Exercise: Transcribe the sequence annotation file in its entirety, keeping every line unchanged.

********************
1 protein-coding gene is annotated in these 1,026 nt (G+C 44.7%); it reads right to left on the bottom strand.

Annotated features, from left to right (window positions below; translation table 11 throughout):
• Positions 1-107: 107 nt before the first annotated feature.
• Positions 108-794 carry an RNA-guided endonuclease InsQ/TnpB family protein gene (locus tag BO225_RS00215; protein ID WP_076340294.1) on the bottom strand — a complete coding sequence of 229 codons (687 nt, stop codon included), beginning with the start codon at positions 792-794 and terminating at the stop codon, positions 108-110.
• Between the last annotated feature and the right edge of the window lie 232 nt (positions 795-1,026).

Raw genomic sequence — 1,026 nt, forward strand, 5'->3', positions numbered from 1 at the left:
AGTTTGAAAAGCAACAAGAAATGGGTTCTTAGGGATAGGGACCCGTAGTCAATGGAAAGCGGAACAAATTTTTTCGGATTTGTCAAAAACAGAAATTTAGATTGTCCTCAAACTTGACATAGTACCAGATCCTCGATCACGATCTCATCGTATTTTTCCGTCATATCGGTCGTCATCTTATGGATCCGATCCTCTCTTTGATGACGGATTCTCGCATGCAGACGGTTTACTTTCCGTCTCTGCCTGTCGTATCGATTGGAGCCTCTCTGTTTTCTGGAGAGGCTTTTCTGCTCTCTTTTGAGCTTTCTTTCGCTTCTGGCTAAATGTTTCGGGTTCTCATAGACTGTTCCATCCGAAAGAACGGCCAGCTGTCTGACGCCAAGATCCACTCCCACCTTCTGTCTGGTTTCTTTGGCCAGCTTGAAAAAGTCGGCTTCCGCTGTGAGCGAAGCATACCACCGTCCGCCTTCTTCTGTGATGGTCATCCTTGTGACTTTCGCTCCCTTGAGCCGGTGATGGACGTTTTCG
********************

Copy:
1 protein-coding gene is annotated in these 1,026 nt (G+C 44.7%); it reads right to left on the bottom strand.

Annotated features, from left to right (window positions below; translation table 11 throughout):
• Positions 1-107: 107 nt before the first annotated feature.
• Positions 108-794 carry an RNA-guided endonuclease InsQ/TnpB family protein gene (locus tag BO225_RS00215; protein ID WP_076340294.1) on the bottom strand — a complete coding sequence of 229 codons (687 nt, stop codon included), beginning with the start codon at positions 792-794 and terminating at the stop codon, positions 108-110.
• Between the last annotated feature and the right edge of the window lie 232 nt (positions 795-1,026).

Raw genomic sequence — 1,026 nt, forward strand, 5'->3', positions numbered from 1 at the left:
AGTTTGAAAAGCAACAAGAAATGGGTTCTTAGGGATAGGGACCCGTAGTCAATGGAAAGCGGAACAAATTTTTTCGGATTTGTCAAAAACAGAAATTTAGATTGTCCTCAAACTTGACATAGTACCAGATCCTCGATCACGATCTCATCGTATTTTTCCGTCATATCGGTCGTCATCTTATGGATCCGATCCTCTCTTTGATGACGGATTCTCGCATGCAGACGGTTTACTTTCCGTCTCTGCCTGTCGTATCGATTGGAGCCTCTCTGTTTTCTGGAGAGGCTTTTCTGCTCTCTTTTGAGCTTTCTTTCGCTTCTGGCTAAATGTTTCGGGTTCTCATAGACTGTTCCATCCGAAAGAACGGCCAGCTGTCTGACGCCAAGATCCACTCCCACCTTCTGTCTGGTTTCTTTGGCCAGCTTGAAAAAGTCGGCTTCCGCTGTGAGCGAAGCATACCACCGTCCGCCTTCTTCTGTGATGGTCATCCTTGTGACTTTCGCTCCCTTGAGCCGGTGATGGACGTTTTCG